Satellite Tokyo 2008

03 March 2008 to 05 March 2008

The TPAM-IETM Satellite Meeting in Tokyo took place from 3 to 5 March, 2008 (Tokyo Performing Arts Market was held from 5 to 8 March).

We chose “Reconsidering the Contemporary in Performing Arts” as our overall theme. At face value, “Contemporary” means ‘something happening now’, yet as we all know, in the arts it has a deeper significance. In English, contemporary is different from modern, just as traditional is different from folkloric. 

In Asia, the relation between traditional and contemporary is different from in Europe. How different, and in which ways? Cultural analysts such as Rustom Bharucha maintain that ‘contemporary’ is essentially a Western construct, yet contemporary art and architecture in Japan has its own essence which is not at all mere imitation. 

Artists from every era have borrowed from other cultures and ages, and their work has, in turn, influenced others. Where do these circular borrowings fit in? 

Has ‘contemporary’ been defined with a historical perspective, or was the term invented to refer to work that rejects forms and styles of the past, addressing and/or being aware of problems of "contemporary" society and people? With the onset of globalisation, the notions of "society" and "people" addressed by "contemporary performing arts" have greatly expanded; the notions themselves have become plural. 

Some say that "contemporary performing arts" are formalistically established as a specific genre belonging to Europe, while others use "contemporary" to refer to nation-building struggles in other world regions.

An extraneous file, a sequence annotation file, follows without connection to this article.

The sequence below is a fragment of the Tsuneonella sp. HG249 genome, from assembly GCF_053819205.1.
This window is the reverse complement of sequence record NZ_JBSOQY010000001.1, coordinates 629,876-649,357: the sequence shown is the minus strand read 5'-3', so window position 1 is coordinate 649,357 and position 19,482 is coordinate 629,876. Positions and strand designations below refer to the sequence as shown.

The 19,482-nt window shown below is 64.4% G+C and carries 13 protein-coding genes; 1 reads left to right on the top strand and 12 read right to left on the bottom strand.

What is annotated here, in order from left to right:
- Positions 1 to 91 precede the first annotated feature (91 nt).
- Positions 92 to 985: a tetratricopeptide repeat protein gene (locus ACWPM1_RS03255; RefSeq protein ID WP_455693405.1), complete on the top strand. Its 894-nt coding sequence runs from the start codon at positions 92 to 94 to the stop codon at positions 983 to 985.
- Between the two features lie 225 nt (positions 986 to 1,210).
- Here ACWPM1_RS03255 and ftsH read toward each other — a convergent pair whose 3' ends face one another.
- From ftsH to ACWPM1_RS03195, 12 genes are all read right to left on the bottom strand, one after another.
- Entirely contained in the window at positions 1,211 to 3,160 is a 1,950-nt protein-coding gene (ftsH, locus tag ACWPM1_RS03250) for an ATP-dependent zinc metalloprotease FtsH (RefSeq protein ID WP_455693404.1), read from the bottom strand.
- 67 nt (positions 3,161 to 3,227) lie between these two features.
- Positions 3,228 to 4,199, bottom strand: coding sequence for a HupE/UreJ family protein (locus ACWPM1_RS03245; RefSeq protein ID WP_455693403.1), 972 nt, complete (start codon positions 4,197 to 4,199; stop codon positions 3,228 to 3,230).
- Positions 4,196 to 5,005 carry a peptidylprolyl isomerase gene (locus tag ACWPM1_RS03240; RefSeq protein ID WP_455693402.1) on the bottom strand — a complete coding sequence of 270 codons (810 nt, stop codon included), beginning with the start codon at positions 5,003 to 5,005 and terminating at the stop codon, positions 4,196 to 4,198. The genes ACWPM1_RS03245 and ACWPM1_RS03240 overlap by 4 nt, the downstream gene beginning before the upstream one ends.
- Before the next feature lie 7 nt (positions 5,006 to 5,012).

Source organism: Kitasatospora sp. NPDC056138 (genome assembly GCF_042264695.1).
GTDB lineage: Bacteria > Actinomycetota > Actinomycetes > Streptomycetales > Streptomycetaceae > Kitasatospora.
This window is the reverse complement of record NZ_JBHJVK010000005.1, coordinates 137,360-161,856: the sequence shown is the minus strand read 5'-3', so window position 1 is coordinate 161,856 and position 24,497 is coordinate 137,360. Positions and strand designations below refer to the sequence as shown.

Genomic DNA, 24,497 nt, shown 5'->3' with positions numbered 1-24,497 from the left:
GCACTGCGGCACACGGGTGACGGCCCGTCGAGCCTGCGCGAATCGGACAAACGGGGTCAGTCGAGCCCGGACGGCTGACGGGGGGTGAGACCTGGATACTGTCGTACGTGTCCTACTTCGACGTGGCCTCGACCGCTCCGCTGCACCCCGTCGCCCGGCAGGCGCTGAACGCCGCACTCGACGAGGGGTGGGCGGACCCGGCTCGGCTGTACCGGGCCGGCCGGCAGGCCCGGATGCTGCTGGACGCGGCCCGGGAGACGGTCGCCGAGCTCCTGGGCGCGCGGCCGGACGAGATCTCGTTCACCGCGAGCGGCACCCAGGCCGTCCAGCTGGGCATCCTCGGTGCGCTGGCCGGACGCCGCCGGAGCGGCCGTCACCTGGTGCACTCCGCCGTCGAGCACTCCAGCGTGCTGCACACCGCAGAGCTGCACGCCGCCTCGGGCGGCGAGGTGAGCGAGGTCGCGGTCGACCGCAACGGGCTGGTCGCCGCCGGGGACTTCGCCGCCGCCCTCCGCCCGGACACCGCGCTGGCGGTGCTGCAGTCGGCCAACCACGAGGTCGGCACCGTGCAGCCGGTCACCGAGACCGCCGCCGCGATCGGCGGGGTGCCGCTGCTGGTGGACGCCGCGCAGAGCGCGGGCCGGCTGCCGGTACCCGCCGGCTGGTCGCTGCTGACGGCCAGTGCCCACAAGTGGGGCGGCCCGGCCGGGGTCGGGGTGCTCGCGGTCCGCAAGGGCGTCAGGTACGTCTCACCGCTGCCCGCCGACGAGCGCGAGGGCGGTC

This meeting aimed to discuss the term and its ideologies again, whether to compare and contrast cultural perspectives, to interrogate our own understandings, to break through the paradoxes or to ensure our publics’ understanding of, and interest in, our work. 

We reconsidered the contemporary across several axes, such as aesthetics, structures and practice. 

In addition to lively and interactive group discussions on the theme, we also had sessions such as video lectures on the history of ‘contemporary’ performing arts in Japan, seminars on the current situation of Japanese and European performing arts, and a Tokyo city tour. Performances (as part of TPAM programmes) were presented simultaneously in and around Tokyo from March 1 to 9, 2008. 

This was the fourth IETM Satellite Meeting in Asia. New networks with new perspectives have already started to emerge from the past three meetings. We intended to create a programme that continues to develop them through discussions between IETM members and Asian artists/presenters.